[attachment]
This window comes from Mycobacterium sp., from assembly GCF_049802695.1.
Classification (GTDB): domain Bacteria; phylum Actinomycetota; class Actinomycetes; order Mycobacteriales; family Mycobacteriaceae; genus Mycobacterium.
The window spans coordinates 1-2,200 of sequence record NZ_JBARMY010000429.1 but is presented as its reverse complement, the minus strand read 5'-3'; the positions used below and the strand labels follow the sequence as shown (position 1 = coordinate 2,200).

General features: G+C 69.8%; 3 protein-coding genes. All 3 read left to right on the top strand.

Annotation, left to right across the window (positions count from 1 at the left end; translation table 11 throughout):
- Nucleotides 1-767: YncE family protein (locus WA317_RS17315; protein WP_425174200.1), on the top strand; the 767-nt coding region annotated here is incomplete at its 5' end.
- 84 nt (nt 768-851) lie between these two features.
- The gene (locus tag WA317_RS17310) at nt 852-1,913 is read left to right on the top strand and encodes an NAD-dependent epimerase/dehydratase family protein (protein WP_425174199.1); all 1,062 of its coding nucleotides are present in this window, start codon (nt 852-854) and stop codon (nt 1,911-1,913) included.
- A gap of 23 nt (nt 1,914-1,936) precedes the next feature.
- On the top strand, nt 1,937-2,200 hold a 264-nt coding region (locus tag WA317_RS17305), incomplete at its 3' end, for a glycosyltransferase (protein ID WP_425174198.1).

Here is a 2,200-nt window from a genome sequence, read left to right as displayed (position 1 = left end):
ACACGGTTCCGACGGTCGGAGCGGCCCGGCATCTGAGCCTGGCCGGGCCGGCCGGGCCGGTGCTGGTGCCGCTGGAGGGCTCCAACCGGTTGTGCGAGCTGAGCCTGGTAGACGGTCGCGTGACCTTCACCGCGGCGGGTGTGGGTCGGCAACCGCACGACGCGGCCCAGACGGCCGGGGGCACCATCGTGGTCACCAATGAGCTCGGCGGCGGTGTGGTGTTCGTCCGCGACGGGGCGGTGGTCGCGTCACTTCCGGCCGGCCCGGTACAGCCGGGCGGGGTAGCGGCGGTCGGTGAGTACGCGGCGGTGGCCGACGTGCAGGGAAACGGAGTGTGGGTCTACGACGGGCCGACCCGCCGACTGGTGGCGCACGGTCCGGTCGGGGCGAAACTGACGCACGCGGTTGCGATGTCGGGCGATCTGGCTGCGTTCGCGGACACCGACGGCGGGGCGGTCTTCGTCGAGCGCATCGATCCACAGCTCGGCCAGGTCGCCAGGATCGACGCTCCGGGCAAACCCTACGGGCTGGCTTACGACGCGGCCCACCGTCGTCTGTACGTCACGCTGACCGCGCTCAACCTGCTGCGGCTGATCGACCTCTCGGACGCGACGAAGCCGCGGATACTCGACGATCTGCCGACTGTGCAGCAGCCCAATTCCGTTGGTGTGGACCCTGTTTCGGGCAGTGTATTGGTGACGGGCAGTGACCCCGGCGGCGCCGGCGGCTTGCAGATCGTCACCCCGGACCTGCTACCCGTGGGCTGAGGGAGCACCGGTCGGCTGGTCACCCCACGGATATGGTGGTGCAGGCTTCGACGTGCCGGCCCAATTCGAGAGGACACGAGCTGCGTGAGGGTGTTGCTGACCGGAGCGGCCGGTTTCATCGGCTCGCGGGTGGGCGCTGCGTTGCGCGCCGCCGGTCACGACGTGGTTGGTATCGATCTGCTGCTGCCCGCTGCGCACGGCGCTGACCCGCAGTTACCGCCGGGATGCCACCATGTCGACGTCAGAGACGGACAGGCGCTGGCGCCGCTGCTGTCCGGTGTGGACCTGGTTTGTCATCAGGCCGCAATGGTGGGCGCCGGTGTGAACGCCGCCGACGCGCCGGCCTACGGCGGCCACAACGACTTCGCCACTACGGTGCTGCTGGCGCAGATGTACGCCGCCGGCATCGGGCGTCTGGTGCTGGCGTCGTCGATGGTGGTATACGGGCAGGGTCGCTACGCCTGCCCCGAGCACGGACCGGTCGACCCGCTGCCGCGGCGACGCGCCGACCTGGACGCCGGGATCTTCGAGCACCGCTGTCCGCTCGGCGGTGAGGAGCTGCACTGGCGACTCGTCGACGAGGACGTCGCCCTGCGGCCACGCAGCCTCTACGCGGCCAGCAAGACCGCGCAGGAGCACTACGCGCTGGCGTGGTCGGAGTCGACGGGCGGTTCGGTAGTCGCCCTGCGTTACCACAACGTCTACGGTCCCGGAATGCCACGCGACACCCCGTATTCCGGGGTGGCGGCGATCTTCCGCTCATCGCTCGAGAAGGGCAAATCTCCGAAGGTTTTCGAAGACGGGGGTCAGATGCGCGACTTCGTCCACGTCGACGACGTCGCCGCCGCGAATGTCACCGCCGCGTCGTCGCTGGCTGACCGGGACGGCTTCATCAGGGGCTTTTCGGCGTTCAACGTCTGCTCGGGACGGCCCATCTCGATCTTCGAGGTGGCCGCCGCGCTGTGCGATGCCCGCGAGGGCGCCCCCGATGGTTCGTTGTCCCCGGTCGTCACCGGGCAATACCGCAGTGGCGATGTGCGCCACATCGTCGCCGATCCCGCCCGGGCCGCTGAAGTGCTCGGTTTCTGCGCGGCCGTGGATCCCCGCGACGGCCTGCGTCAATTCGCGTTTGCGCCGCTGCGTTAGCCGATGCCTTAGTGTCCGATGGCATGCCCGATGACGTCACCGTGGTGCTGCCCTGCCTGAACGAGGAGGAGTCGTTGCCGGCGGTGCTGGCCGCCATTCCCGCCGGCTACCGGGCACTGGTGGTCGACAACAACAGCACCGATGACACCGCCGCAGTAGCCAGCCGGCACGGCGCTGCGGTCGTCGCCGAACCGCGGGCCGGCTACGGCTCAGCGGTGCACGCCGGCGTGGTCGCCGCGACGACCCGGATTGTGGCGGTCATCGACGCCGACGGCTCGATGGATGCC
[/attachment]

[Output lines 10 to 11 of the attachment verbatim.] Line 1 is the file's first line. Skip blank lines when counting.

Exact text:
- On the top strand, nt 1,937-2,200 hold a 264-nt coding region (locus tag WA317_RS17305), incomplete at its 3' end, for a glycosyltransferase (protein ID WP_425174198.1).

Here is a 2,200-nt window from a genome sequence, read left to right as displayed (position 1 = left end):